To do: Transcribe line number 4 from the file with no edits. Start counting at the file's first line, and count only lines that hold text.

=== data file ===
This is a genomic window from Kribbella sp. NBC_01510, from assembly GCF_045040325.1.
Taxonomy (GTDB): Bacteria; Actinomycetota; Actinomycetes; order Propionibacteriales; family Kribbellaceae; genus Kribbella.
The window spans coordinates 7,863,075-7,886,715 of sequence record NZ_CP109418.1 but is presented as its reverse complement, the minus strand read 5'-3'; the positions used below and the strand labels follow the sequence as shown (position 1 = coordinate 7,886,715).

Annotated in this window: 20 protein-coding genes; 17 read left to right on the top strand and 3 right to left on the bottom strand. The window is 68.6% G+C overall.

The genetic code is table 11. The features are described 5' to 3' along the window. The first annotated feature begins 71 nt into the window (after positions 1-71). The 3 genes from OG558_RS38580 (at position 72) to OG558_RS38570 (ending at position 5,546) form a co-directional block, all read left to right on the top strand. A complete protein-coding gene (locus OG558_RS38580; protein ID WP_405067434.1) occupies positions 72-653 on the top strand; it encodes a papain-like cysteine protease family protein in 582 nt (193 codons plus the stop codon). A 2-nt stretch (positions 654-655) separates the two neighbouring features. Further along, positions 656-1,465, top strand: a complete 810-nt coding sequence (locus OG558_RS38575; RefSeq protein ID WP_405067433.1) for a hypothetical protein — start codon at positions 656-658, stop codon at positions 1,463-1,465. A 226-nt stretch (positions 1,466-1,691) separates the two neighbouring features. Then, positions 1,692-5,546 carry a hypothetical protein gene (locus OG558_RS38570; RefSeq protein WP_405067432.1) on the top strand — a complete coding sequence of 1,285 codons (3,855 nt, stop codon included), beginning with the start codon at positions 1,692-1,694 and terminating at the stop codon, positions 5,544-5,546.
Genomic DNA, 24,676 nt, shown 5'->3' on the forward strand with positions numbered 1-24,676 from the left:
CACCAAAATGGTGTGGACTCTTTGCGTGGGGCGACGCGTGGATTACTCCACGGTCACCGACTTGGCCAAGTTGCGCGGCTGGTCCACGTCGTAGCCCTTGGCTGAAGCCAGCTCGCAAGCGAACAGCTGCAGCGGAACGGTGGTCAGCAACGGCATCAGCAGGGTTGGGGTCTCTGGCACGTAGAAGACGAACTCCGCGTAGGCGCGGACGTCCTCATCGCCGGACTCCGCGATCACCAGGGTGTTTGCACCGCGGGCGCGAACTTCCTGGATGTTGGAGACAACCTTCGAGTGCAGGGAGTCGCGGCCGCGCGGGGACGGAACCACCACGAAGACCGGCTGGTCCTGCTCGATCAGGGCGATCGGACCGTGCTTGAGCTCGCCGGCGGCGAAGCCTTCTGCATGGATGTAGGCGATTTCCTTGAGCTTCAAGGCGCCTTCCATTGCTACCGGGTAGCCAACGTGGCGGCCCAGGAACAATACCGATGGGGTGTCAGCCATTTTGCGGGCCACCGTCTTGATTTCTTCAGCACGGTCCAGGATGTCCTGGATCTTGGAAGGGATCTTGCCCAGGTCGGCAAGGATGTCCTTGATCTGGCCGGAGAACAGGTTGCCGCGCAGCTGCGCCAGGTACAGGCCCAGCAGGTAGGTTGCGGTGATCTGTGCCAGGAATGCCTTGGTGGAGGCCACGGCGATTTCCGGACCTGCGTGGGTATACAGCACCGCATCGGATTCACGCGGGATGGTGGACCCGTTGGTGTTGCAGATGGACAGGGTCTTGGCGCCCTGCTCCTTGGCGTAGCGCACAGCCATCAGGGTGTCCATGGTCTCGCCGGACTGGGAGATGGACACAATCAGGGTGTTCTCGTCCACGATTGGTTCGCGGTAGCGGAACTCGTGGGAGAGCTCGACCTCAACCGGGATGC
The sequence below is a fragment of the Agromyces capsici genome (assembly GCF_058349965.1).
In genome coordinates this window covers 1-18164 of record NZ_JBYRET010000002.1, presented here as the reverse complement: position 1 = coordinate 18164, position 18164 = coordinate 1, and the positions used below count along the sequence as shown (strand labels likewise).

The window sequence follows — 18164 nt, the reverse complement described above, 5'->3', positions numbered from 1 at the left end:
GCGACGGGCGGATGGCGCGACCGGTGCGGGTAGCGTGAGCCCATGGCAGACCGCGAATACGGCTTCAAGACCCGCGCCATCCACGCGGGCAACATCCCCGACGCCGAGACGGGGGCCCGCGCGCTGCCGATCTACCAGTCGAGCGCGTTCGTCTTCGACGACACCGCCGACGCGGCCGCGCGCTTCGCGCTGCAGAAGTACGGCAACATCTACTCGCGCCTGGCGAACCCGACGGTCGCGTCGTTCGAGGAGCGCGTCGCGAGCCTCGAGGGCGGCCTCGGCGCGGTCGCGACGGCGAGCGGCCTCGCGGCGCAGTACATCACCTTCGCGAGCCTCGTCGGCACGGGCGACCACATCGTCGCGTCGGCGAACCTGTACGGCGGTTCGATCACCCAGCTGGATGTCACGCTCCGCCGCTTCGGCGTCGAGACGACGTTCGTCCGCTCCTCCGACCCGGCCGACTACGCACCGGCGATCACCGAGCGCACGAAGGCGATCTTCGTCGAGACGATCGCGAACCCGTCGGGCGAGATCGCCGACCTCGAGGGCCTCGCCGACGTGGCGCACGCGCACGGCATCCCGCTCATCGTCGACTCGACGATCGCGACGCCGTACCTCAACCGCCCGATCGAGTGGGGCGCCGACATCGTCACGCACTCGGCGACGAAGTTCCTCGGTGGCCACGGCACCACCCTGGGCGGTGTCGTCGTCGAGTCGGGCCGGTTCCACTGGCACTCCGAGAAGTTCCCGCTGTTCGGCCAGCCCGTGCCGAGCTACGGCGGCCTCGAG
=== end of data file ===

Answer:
Annotated in this window: 20 protein-coding genes; 17 read left to right on the top strand and 3 right to left on the bottom strand. The window is 68.6% G+C overall.